NASHVILLE, Tenn. (WKRN) — Electric companies are offering tips on how to keep the heat from scorching your pockets. Summers hit differently in the South, and the Music City is no exception. Monday brought with it a surge in heat and a warning from electric companies, urging residents to cut down on their power usage.

“In our business, we call it high bill season,” laughed Larry Rose with the Middle Tennessee Electric.

It’s called that for a reason. On Monday, the Nashville Electric Service and the Tennessee Valley Authority issued a warning to residents, asking them to cut back on how much power they are using, voluntarily.

“What’s key to remember is that your bill is based on the amount of energy that you use. So, if you can lower your electric use, you will lower your bill,” explained Scott Fiedler, with the TVA.

However, before you go turning down your thermostat, electric companies say the math is simple.

“If you’re at 100 degrees outside and you’re trying to run it at 68 inside, your air conditioner as to work that much harder and it uses that much more electricity,” said Rose.

Nashville is expected to reach record high temps, and it’s that kind of heat that electric companies prepare for.

“This is kind of like our SuperBowl that we prepare for every year, it happens heat in the summer and cold in the winter, because in our region we see temperatures go from 100 degrees down to 0 degrees so we have to be prepared for everything at the TVA,” Fiedler said.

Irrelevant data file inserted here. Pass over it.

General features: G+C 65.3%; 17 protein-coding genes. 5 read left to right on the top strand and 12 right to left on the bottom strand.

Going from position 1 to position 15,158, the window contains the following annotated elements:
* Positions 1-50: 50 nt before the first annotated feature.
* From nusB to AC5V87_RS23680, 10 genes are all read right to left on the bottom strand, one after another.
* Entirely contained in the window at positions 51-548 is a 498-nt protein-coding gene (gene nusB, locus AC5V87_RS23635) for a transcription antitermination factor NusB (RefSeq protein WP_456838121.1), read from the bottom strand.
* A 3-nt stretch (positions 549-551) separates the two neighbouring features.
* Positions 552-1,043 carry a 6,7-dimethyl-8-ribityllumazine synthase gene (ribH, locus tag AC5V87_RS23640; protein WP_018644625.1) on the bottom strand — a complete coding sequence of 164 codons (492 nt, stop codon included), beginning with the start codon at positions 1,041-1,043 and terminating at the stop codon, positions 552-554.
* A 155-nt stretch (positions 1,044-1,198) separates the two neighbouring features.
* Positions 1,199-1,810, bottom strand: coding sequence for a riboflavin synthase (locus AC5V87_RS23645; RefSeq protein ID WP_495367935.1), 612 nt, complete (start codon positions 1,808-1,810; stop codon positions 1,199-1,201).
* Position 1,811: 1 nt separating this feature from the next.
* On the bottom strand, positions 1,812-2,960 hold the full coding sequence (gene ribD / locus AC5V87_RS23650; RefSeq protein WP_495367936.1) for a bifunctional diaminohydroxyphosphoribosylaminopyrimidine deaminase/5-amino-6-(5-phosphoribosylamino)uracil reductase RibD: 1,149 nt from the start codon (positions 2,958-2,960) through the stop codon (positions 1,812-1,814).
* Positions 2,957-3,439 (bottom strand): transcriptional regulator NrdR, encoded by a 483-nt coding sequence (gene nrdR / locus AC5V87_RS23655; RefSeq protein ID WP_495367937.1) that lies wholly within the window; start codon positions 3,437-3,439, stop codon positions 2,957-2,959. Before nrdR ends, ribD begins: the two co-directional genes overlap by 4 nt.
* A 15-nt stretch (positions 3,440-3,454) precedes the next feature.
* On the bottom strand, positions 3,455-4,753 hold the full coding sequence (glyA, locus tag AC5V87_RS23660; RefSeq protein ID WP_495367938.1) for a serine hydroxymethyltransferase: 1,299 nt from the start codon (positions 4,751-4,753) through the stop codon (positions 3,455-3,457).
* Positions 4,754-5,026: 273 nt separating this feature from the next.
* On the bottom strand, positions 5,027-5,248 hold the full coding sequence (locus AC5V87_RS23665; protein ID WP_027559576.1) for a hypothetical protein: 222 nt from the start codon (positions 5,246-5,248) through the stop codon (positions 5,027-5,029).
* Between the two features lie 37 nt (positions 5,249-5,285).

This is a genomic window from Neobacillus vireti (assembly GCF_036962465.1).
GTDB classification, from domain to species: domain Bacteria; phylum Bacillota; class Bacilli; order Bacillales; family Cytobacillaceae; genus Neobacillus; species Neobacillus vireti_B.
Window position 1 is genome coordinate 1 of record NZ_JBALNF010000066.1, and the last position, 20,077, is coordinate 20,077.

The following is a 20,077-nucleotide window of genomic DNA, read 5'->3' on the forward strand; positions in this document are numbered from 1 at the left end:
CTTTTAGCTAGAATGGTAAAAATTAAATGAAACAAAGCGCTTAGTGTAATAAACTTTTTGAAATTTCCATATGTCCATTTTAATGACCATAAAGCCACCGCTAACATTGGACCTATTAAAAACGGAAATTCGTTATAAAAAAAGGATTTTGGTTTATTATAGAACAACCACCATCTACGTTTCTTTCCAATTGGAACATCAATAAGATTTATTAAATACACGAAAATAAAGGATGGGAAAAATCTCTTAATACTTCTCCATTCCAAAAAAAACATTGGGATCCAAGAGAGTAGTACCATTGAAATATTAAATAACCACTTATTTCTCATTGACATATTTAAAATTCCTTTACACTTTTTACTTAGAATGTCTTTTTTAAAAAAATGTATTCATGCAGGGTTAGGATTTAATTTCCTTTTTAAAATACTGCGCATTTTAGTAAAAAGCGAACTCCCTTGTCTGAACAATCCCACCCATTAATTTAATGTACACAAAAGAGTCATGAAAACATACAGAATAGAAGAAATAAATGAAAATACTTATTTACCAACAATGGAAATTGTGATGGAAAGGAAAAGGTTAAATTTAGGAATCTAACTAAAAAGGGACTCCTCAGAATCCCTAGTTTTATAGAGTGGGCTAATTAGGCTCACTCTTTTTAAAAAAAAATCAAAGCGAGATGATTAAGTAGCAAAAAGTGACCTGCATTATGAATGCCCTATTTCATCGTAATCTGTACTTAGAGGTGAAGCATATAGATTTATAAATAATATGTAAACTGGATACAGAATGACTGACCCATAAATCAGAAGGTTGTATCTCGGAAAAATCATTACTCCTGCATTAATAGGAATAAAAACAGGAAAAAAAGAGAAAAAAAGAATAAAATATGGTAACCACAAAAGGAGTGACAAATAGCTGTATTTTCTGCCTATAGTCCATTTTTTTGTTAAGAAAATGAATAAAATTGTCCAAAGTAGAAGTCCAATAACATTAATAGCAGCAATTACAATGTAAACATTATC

Fiedler warned that the month of June could bring with it a record high. As temperatures are expected to reach 100 degrees, the state could come close to a milestone set back in 2012. The record high hit more than 31 Megawatts.

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Companies are now giving tips on how to stay cool without breaking the bank, including setting your thermostat to 75 degrees or higher if possible.

“Try cooking outdoors, use that grill, don’t use the oven. If you have to cook inside, try a microwave, that way it adds less heat to the home. Keep your curtains shut on the south side of the home to keep that heat out and that sunlight out because that’s another factor that adds heat to the home,” explained Fiedler.

Despite the demand and early heatwave, the TVA says Middle Tennessee has nothing to worry about when it comes to blackouts and brownouts that are plaguing other parts of the country.

“That’s not something that has ever happened here at the TVA, we have all of our teams in place at our operating units. We’ve done preventative maintenance both for hot weather and then again in the fall,” said Fiedler.

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The TVA wants to remind residents of their Low Income Home Energy Assistance Program, for families who may have a difficult time paying their energy bills.